If you don’t stop and think before you post, your online reputation could be killing your music sales and licensing opportunities.
I make the bulk of my living licensing music online through royalty-free music licensing sites. Many of these websites have thriving online communities. One in particular, AudioJungle.net , is very active. Another popular community for composers is the MusicLibrayReport.com.
I am constantly amazed at what people post online. It is quite common to see composers/authors post things like:
I can’t believe my item was rejected, other libraries accepted it. The reviewers don’t have a clue….
This post is typically followed up with several replies agreeing and sympathizing with the author/composer.
Another less common post but one just as bad goes something like this:
I just saw a video that used my music and I don’t think they purchased the correct license, how do I find the client and make sure they have the correct license, do I need to have an attorney write them etc….
I just saw a video that used my music and they did not give me proper credit, I am going to go after them for copyright infringement, do I need to have an attorney write them etc….
So why do the above posts bother me?
Buyers often google an authors name/username before making a purchase. It is very common for your community posts to show up in these search results. Now think about it from the buyers point of view for a moment. If I am a buyer, do I want to license music from an author/composer that has trouble getting their music approved. It makes me wonder if there is something wrong with their music.
If I am a buyer and see an author complaining about credit, licenses, copyright infringement, etc… I am going to steer clear of their tracks. Nobody wants to deal with the hassle. I don’t care how good your music is, if a buyer thinks you have the potential to cause problems they will just find another track.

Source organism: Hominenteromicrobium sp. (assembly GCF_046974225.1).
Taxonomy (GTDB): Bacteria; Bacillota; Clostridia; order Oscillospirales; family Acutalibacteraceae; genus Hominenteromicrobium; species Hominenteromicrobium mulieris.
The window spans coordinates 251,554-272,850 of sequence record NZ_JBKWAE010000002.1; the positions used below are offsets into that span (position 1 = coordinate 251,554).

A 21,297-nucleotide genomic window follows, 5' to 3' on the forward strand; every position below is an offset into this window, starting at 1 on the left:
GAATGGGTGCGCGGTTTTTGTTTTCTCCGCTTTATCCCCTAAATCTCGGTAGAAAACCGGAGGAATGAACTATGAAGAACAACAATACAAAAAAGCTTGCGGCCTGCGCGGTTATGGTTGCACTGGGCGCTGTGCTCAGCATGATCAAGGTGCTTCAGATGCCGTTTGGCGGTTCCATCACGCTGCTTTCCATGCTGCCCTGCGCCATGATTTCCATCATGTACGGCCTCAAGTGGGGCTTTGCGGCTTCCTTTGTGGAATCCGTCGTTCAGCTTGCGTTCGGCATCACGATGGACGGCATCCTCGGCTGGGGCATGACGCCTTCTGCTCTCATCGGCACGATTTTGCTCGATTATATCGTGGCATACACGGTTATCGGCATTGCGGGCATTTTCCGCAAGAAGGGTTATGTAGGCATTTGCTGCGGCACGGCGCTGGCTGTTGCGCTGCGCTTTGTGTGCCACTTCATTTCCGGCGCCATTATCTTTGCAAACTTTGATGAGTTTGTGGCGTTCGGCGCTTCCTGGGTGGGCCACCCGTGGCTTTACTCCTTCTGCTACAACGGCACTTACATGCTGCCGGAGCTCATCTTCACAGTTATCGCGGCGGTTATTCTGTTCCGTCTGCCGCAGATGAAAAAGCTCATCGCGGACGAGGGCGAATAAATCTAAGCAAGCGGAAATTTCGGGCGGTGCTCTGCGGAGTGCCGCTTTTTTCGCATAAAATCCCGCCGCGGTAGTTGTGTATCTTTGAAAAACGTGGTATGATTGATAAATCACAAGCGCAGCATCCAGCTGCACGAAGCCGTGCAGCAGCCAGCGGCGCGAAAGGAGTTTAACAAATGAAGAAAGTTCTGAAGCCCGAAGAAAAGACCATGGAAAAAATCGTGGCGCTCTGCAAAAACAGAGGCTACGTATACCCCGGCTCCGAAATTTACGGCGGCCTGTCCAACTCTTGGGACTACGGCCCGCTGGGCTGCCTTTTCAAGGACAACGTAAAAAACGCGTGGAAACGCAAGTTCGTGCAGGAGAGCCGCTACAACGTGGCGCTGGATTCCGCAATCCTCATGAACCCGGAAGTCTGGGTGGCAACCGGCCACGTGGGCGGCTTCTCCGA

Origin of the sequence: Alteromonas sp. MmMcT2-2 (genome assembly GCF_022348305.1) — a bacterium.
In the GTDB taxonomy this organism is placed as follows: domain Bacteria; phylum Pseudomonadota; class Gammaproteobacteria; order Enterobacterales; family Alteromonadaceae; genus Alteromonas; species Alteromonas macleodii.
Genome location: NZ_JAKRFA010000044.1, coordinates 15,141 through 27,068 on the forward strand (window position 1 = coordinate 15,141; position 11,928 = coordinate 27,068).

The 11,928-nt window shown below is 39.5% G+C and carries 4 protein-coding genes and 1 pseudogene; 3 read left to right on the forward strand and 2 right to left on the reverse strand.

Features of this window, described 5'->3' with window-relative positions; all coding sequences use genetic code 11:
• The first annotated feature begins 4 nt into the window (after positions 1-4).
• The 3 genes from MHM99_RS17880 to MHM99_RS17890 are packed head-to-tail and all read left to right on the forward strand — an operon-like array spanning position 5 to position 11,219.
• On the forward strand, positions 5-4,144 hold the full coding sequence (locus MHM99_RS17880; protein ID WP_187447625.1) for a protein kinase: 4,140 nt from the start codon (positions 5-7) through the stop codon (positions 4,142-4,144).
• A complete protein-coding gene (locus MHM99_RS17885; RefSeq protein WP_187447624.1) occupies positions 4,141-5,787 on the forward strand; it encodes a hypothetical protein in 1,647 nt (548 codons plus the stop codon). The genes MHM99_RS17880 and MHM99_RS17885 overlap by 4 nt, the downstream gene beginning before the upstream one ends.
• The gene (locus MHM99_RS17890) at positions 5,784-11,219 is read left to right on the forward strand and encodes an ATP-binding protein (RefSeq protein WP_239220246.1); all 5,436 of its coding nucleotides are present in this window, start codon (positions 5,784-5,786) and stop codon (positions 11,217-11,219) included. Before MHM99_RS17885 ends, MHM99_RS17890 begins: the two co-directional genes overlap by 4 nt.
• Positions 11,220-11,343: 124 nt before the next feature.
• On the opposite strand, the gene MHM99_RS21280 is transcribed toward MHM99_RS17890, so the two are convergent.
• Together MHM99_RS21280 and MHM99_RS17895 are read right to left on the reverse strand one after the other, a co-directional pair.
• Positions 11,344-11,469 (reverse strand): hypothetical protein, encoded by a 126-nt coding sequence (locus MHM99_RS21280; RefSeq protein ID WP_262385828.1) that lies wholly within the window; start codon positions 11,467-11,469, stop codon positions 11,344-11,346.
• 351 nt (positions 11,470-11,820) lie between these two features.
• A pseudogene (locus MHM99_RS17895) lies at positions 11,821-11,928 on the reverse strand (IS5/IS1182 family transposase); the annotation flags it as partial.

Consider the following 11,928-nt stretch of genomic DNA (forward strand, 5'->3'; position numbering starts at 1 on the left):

Whatever you post online is online forever. You do not want to post anything that could reflect negatively on you or your music, especially when you are first starting out and building a reputation.
Whatever you post online is online forever. You do not want to post anything that could reflect negatively on you or your music,
So if you feel your track was unfairly rejected what should you do?
If you have tracks rejected from a library, reach out to some of the top authors/composers in the library and ask them to take a listen to your track. You will be surprised at how many are willing to give you tips and advice. When I first started selling in the royalty free music space, I reached out to several top authors and asked them specific questions and for general tips and advice. Almost all of them were willing to help me.
Here are a few guidelines for reaching out to other authors/composers:
- Be friendly – even if you are angry about a track being rejected – never bad mouth a library or reviewer.
- Ask for permission before sending a track to review.
- Ask specific questions. You are more likely to get a response back if you ask specific questions.
I would avoid contacting the library about rejections. Online music libraries get thousands and thousands and thousands of submissions; they don’t have time to deal with composers hurt feelings. On a side note, I also see many complaints about generic rejections. Library reviewers are incredibly busy and don’t have the time to explain why each and every track is rejected. It’s your job to figure out why.
If you do try to contact the library – BE NICE. Reviewers try to be objective, but they are people, not machines. If you are rude to them, I have no doubt it can hurt your other submissions, even with the most objective reviewer. No one wants to work with a jerk.
If you feel like there is a problem with a tracks usage/license, or if you feel there is a client issue what should you do?
DO NOT CONTACT THE CLIENT DIRECTLY! Even if you are in the right, do not contact them directly! All it will do is make them angry or leery of working with you or the library again.
Contact the library and NICELY explain your issue. Ask them how you should proceed and let them take the lead. Their reputation is on the line as well as yours, and they likely have a lot more experience dealing with clients. They may tell you to contact the client directly.
At the end of the day remember, people want to work with and help people they like.
Spend some time reviewing your current online reputation. Google yourself as well as your composer/author username and see what kind of image you are projecting. If it is not the one you would like to project, take a deep breath and work on changing it.